TEDWomen 2023 kicked off in its new home of Atlanta, Georgia with a moving and wide-ranging session of talks and performances about the future of global democracy, the pursuit of freedom in Russia and Ukraine, the path to recovery for survivors and more.
The event: Session 1 of TEDWomen 2023, hosted by TEDWomen editorial director Pat Mitchell, TED’s head of curation Helen Walters and activist, filmmaker and entrepreneur Maya Penn
When and where: Wednesday, October 11, 2023, at the Woodruff Arts Center in Atlanta, Georgia
Speakers: Yordanos Eyoel, Irina Karamanos Adrian, Oleksandra Matviichuk, Jane Ferguson, Dasha Navalnaya, Ava DuVernay, Christine Schuler Deschryver, Chris Anderson
Music: Introduced by Atlanta Symphony Orchestra music director Nathalie Stutzmann, chamber music group The Merian Ensemble open the week with an evocative and transporting performance of Nicole Chamberlain’s “Atalanta” for flute, oboe, bass clarinet, harp and viola.
It’s not news that democracy is under attack globally. In order to encourage new democracies (and protect established ones), we need more than robust institutions — we need grassroots action, says democracy entrepreneur Yordanos Eyoel, who explores innovative ways to nurture nascent pro-democracy groups wherever they’re threatened.
As a feminist, Irina Karamanos Adrian was not thrilled to become Chile’s First Lady. She shares how she overturned the position’s institutionalized responsibilities in an effort to make them more transparent, asserting that it’s undemocratic for an unelected position to have such power.
How do we defend people’s freedom and dignity against authoritarianism, asks human rights lawyer Oleksandra Matviichuk. In the face of Russian troops occupying Ukraine, she emphasizes the extraordinary capabilities of ordinary people — and urges us all to stand together.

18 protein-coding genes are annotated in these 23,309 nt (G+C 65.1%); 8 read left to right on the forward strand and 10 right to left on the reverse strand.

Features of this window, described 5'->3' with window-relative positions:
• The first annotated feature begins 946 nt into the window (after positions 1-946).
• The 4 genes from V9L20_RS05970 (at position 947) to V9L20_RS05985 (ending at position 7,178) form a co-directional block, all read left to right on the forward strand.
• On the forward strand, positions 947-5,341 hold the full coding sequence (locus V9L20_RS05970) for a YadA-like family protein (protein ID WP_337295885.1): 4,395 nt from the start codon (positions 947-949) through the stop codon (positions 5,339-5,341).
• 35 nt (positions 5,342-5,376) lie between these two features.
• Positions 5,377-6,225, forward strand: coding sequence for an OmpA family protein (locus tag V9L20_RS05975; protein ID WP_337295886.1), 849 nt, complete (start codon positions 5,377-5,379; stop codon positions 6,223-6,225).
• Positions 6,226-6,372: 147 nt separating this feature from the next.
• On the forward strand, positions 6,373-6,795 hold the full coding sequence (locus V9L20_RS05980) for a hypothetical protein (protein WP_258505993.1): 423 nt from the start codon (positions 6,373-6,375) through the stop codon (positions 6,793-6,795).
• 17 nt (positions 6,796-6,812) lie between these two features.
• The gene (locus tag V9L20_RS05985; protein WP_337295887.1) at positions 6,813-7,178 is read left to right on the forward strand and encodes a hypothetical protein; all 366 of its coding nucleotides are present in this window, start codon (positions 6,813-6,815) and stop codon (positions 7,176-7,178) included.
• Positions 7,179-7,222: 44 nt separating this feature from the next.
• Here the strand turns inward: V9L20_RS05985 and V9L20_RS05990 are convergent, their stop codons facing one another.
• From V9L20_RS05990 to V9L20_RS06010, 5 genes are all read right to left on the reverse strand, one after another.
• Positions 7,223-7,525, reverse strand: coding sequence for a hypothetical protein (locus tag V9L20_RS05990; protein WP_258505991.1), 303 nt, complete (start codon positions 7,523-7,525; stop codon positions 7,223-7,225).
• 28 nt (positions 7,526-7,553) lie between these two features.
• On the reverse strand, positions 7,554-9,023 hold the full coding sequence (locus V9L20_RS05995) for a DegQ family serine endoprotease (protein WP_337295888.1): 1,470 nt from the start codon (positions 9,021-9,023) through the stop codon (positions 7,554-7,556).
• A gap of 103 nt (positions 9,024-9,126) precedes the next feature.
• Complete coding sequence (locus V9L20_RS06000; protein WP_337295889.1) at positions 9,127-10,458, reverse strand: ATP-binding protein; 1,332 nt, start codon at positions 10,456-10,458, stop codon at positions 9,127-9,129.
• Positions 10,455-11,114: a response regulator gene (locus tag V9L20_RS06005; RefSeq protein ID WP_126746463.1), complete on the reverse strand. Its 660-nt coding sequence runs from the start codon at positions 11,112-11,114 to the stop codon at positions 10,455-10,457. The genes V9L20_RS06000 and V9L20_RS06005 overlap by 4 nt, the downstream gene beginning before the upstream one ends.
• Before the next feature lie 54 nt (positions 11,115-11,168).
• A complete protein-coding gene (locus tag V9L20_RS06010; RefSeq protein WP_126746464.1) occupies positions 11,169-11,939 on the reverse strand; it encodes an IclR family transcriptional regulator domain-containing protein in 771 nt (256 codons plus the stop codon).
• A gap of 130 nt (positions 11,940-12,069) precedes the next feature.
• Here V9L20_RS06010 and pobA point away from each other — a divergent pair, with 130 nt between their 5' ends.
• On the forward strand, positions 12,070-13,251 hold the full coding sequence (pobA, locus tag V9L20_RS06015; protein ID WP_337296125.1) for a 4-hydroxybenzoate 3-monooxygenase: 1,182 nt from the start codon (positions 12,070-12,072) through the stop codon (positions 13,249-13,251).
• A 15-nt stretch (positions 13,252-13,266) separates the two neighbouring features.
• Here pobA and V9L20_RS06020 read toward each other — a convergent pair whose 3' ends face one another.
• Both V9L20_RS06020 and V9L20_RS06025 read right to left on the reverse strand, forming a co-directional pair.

Women journalists shape the way the world sees wars, says war reporter Jane Ferguson. Illuminating the historic impact of female-led reporting, she highlights the perspective-broadening power of humanizing stories from war zones.
Dasha Navalnaya is the daughter of an important man: Alexey Navalny, the leader of the Russian opposition and one of Vladimir Putin’s top critics. She shares the story of her father’s poisoning and imprisonment — and why Russians need your help to bring down Putin’s authoritarian regime.
In conversation with TEDWomen editorial director Pat Mitchell, writer, producer and filmmaker Ava DuVernay discusses how she turned Caste — Isabel Wilkerson’s Pulitzer-Prize winning nonfiction analysis of race in the US — into Origin, a gripping narrative film exploring both the book’s thesis and the author’s life story.
Human rights activist Christine Schuler Deschryver shares how her organization, City of Hope, is modeling a new recovery program for women survivors of sexual violence in the Democratic Republic of Congo, one that allows women to reclaim their bodies while developing skills to become future community leaders.
We’re well aware of how quickly hate and misinformation go viral. But in a one-of-a-kind preview of his upcoming book, head of TED Chris Anderson argues generosity can be infectious as well — creating powerful ripple effects that help us thrive.
Closing performance: Mahogany-N-Motion, a student-run women’s dance group from Spelman College — a historically Black liberal arts college in Atlanta, Georgia — close out the session with an energetic, drumline-infused performance that brought the TEDWomen crowd to its feet.